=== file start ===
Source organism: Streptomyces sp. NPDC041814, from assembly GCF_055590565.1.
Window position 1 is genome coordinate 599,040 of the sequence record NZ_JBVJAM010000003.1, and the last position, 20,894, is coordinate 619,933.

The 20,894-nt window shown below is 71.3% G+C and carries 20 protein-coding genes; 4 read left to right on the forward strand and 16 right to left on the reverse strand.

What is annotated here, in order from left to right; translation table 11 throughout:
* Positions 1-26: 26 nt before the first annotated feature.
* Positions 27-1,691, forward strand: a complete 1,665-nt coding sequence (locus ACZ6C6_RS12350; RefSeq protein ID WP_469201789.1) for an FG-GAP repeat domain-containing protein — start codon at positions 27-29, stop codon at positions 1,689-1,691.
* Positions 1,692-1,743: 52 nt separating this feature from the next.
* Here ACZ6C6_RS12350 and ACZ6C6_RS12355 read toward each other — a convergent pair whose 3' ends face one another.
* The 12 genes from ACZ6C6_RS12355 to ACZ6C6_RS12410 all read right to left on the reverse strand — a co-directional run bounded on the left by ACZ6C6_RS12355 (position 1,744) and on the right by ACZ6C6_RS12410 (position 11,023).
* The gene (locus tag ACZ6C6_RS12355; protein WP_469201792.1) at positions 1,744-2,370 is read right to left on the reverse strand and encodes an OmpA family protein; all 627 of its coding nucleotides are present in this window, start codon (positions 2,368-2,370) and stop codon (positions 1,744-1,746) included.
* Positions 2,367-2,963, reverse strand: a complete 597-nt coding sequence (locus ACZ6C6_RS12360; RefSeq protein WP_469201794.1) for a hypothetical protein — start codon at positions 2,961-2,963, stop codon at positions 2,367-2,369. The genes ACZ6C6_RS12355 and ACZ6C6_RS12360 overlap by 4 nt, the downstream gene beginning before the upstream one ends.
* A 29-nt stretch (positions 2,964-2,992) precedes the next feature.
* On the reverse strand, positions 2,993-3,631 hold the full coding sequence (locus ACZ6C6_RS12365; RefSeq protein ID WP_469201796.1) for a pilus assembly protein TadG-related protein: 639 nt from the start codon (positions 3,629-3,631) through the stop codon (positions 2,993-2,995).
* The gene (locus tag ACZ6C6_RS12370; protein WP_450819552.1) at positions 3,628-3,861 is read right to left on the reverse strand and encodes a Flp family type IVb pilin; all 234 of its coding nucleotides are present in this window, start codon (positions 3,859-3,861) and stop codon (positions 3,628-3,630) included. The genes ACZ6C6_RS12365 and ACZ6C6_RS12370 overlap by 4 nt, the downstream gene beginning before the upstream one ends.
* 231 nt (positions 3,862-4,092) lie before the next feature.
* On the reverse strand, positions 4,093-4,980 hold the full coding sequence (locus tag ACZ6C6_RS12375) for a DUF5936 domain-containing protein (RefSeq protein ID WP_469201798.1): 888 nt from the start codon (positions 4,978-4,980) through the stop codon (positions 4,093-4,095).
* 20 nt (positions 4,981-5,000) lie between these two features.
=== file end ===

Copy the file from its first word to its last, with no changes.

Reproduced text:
Source organism: Streptomyces sp. NPDC041814, from assembly GCF_055590565.1.
Window position 1 is genome coordinate 599,040 of the sequence record NZ_JBVJAM010000003.1, and the last position, 20,894, is coordinate 619,933.

The 20,894-nt window shown below is 71.3% G+C and carries 20 protein-coding genes; 4 read left to right on the forward strand and 16 right to left on the reverse strand.

What is annotated here, in order from left to right; translation table 11 throughout:
* Positions 1-26: 26 nt before the first annotated feature.
* Positions 27-1,691, forward strand: a complete 1,665-nt coding sequence (locus ACZ6C6_RS12350; RefSeq protein ID WP_469201789.1) for an FG-GAP repeat domain-containing protein — start codon at positions 27-29, stop codon at positions 1,689-1,691.
* Positions 1,692-1,743: 52 nt separating this feature from the next.
* Here ACZ6C6_RS12350 and ACZ6C6_RS12355 read toward each other — a convergent pair whose 3' ends face one another.
* The 12 genes from ACZ6C6_RS12355 to ACZ6C6_RS12410 all read right to left on the reverse strand — a co-directional run bounded on the left by ACZ6C6_RS12355 (position 1,744) and on the right by ACZ6C6_RS12410 (position 11,023).
* The gene (locus tag ACZ6C6_RS12355; protein WP_469201792.1) at positions 1,744-2,370 is read right to left on the reverse strand and encodes an OmpA family protein; all 627 of its coding nucleotides are present in this window, start codon (positions 2,368-2,370) and stop codon (positions 1,744-1,746) included.
* Positions 2,367-2,963, reverse strand: a complete 597-nt coding sequence (locus ACZ6C6_RS12360; RefSeq protein WP_469201794.1) for a hypothetical protein — start codon at positions 2,961-2,963, stop codon at positions 2,367-2,369. The genes ACZ6C6_RS12355 and ACZ6C6_RS12360 overlap by 4 nt, the downstream gene beginning before the upstream one ends.
* A 29-nt stretch (positions 2,964-2,992) precedes the next feature.
* On the reverse strand, positions 2,993-3,631 hold the full coding sequence (locus ACZ6C6_RS12365; RefSeq protein ID WP_469201796.1) for a pilus assembly protein TadG-related protein: 639 nt from the start codon (positions 3,629-3,631) through the stop codon (positions 2,993-2,995).
* The gene (locus tag ACZ6C6_RS12370; protein WP_450819552.1) at positions 3,628-3,861 is read right to left on the reverse strand and encodes a Flp family type IVb pilin; all 234 of its coding nucleotides are present in this window, start codon (positions 3,859-3,861) and stop codon (positions 3,628-3,630) included. The genes ACZ6C6_RS12365 and ACZ6C6_RS12370 overlap by 4 nt, the downstream gene beginning before the upstream one ends.
* 231 nt (positions 3,862-4,092) lie before the next feature.
* On the reverse strand, positions 4,093-4,980 hold the full coding sequence (locus tag ACZ6C6_RS12375) for a DUF5936 domain-containing protein (RefSeq protein ID WP_469201798.1): 888 nt from the start codon (positions 4,978-4,980) through the stop codon (positions 4,093-4,095).
* 20 nt (positions 4,981-5,000) lie between these two features.